Getting Started

Start Living Life to the Fullest

Everyone deserves the chance to reach their full potential.  Once we receive an initial phone call from a person searching out services for their loved one, we strive to help you walk through the system in a comfortable and confident way.  The process of obtaining services through state funding can be overwhelming. That is why we are here from beginning to end. Our 45 years of experience can help you every step along the way.

You can customize your services by choosing from part-time and full-time programs. Offerings include:

  • Residential Services
  • Employment Opportunities
  • Service Coordination
  • Children and Family Services
  • Adult Life Skills
  • TECHnology Lab
  • TECH Art Program

The I/DD system is a complicated one and can be difficult to maneuver on your own.  Families served by TECH find comfort in having a team of staff with a combined 100 plus years of experience behind them through the process. TECH is very established in the community and grew right here in Reno County.

Take the first step today by learning more about TECH's quality services and programs. Through our adult and children services, TECH is dedicated to creating a future with endless possibilities. Call us today at 620.663.1596 for more information!

Frequently Asked Questions

  • How do you enter the I/DD service sector?

    1. Contact TECH’s Service Coordination Department to get started. They will take you to the Community Developmental Disability Organization (CDDO) to complete an application process.
      • Eligibility is typically the first step (see “Eligibility Criteria” section)
      • Services can be provided from birth to death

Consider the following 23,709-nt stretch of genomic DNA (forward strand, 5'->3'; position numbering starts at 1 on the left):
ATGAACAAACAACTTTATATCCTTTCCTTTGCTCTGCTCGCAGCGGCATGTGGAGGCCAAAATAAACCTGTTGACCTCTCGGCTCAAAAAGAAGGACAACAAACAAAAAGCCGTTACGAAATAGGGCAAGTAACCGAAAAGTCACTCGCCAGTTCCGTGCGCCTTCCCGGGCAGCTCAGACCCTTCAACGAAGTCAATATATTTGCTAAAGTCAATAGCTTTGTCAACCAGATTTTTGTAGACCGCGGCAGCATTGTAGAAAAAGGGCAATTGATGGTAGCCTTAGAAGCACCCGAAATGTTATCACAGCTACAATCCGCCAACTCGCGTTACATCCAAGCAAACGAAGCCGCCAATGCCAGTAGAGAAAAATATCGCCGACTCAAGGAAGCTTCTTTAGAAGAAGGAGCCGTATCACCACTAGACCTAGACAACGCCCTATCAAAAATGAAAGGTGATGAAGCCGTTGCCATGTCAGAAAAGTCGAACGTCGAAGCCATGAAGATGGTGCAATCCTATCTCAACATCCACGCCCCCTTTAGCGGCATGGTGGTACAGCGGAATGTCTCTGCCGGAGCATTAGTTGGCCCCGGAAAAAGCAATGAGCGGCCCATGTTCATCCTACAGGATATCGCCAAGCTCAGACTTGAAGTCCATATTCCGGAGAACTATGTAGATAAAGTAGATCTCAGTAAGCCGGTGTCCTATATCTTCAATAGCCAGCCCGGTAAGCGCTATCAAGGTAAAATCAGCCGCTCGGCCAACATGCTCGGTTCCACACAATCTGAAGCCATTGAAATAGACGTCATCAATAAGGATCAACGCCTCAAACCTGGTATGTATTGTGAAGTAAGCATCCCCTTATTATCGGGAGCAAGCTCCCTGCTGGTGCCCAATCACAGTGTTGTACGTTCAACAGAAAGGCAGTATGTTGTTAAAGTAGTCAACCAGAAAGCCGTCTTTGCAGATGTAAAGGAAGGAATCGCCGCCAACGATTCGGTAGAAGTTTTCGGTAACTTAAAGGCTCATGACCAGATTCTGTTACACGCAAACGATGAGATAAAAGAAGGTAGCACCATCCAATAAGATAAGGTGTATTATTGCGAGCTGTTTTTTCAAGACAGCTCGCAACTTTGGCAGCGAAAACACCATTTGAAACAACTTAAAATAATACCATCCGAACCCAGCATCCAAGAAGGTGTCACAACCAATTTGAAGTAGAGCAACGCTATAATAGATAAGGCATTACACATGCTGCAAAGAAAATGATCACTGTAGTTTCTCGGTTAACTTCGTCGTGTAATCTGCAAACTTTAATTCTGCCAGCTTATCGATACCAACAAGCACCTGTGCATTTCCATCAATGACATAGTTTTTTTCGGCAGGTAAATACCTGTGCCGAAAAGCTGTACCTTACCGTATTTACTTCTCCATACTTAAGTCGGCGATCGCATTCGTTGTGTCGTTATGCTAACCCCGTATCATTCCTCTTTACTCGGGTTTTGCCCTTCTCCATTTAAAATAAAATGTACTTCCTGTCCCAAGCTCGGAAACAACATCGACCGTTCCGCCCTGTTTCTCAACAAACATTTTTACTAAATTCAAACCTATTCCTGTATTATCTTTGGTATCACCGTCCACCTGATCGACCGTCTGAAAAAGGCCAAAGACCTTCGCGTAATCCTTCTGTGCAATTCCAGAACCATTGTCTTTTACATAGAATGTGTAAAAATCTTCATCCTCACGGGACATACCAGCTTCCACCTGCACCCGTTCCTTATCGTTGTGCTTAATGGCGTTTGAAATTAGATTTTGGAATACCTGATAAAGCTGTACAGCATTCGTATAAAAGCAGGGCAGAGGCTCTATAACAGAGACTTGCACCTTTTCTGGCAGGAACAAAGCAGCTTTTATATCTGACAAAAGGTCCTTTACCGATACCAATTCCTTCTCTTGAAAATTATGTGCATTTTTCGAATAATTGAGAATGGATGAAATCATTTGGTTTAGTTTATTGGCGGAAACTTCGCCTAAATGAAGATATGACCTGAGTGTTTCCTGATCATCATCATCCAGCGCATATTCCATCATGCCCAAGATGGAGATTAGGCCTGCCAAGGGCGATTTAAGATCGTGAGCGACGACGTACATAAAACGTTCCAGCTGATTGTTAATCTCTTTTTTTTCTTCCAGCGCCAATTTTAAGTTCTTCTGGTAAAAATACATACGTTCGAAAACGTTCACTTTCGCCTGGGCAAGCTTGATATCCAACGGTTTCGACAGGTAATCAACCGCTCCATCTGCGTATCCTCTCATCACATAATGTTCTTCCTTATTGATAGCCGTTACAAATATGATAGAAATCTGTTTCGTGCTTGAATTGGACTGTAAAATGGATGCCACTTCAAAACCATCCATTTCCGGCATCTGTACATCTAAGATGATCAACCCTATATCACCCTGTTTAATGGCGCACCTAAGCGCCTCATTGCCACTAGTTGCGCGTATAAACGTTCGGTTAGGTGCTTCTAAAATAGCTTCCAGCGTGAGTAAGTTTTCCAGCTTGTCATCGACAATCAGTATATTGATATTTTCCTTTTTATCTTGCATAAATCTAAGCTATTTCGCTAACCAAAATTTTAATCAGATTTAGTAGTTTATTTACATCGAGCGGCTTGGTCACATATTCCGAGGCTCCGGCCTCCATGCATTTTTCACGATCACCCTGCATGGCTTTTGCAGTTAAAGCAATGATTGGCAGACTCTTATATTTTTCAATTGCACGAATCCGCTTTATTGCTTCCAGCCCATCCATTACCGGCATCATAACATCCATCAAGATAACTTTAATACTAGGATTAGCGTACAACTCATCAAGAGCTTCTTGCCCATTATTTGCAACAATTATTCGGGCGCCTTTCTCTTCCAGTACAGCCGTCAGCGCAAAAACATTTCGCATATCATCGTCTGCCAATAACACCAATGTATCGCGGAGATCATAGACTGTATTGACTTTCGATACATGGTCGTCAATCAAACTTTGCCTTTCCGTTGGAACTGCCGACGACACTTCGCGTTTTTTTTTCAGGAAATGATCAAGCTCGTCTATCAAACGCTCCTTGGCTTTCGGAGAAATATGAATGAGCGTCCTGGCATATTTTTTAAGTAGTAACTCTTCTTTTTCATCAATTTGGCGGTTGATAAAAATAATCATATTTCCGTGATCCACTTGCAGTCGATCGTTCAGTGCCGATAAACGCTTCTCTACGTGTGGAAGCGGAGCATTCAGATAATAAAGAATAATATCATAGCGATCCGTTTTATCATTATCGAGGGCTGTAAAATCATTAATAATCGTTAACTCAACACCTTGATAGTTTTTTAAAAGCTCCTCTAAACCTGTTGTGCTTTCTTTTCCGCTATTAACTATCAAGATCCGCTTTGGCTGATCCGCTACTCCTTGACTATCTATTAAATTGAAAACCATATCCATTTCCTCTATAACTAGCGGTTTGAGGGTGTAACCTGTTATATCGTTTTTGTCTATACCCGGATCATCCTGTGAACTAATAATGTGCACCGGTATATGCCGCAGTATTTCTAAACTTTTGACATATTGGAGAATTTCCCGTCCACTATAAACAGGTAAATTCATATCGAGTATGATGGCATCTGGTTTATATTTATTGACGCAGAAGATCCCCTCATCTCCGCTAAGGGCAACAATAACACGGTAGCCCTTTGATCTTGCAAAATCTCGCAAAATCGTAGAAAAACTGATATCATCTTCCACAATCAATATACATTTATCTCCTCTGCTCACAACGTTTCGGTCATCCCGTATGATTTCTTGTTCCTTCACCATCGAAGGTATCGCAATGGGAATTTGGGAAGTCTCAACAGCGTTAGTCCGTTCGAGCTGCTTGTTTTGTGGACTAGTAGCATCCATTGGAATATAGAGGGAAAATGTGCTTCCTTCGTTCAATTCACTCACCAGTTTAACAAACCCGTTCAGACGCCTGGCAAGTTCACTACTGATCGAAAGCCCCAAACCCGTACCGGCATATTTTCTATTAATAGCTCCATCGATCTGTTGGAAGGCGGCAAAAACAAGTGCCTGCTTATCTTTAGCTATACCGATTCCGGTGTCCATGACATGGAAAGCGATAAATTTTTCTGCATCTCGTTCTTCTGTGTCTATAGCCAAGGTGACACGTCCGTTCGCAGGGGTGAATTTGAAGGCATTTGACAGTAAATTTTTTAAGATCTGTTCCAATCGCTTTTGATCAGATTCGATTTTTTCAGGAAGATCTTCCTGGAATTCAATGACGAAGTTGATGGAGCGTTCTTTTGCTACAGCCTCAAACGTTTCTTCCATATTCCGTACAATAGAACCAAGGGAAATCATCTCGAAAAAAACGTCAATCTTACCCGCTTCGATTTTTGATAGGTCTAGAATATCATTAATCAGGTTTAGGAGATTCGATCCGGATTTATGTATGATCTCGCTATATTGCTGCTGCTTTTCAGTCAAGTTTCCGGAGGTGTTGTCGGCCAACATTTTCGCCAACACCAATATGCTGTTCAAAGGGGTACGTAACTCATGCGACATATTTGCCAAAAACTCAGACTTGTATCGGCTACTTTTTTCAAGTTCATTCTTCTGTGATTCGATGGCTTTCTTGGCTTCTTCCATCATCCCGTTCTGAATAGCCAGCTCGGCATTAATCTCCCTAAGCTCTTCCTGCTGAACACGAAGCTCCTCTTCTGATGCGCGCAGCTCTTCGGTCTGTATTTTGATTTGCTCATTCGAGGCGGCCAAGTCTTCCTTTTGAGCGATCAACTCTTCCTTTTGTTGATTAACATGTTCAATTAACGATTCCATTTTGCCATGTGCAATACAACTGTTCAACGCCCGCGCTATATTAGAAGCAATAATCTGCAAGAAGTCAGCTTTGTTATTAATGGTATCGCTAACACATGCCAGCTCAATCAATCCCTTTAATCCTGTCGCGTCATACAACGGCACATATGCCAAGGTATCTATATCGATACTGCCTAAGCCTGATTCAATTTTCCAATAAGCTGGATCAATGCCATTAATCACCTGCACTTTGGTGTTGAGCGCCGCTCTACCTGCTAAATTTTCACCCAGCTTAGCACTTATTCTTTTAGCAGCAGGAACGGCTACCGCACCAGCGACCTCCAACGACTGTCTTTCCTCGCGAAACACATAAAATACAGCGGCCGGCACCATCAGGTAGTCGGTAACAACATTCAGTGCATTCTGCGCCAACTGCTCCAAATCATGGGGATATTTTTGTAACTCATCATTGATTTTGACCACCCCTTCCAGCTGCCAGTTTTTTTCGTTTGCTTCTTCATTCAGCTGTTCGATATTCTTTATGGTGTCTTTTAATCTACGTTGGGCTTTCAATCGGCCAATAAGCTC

• Referrals can come from anywhere (school, doctor, parent, guardian, etc.)
    2. Once eligible, the individual will choose a Service Coordinator who will help them navigate the complex system. Service Coordinators will:
      • Assist with Medicaid qualifications
      • Navigate other resources such as Social Security and HUD
      • Broker community service offerings to best suit the needs of the individual
      • Help with HCBS waiver access
    3. The Service Coordinators will also help connect the individual with access to the HCBS Waiver. There is typically a waiting list for this waiver, and the application will undergo a rigorous review before being accepted. The Service Coordinator will be able to help the individuals answer any questions about the process. Special Notes for Children:
      • A child’s eligibility to receive services is not dependent on income or Social Security eligibility.
      • Social Security is not required until the individual’s 19th birthday.
      • For children who receive Medicaid Waiver services, only the income and assets of the child are considered in determining Medicaid eligibility.
      • Currently, there is a multi-year waiting list for adult services. The earlier they get on, the better.

  • Eligibility Criteria for Developmental Disability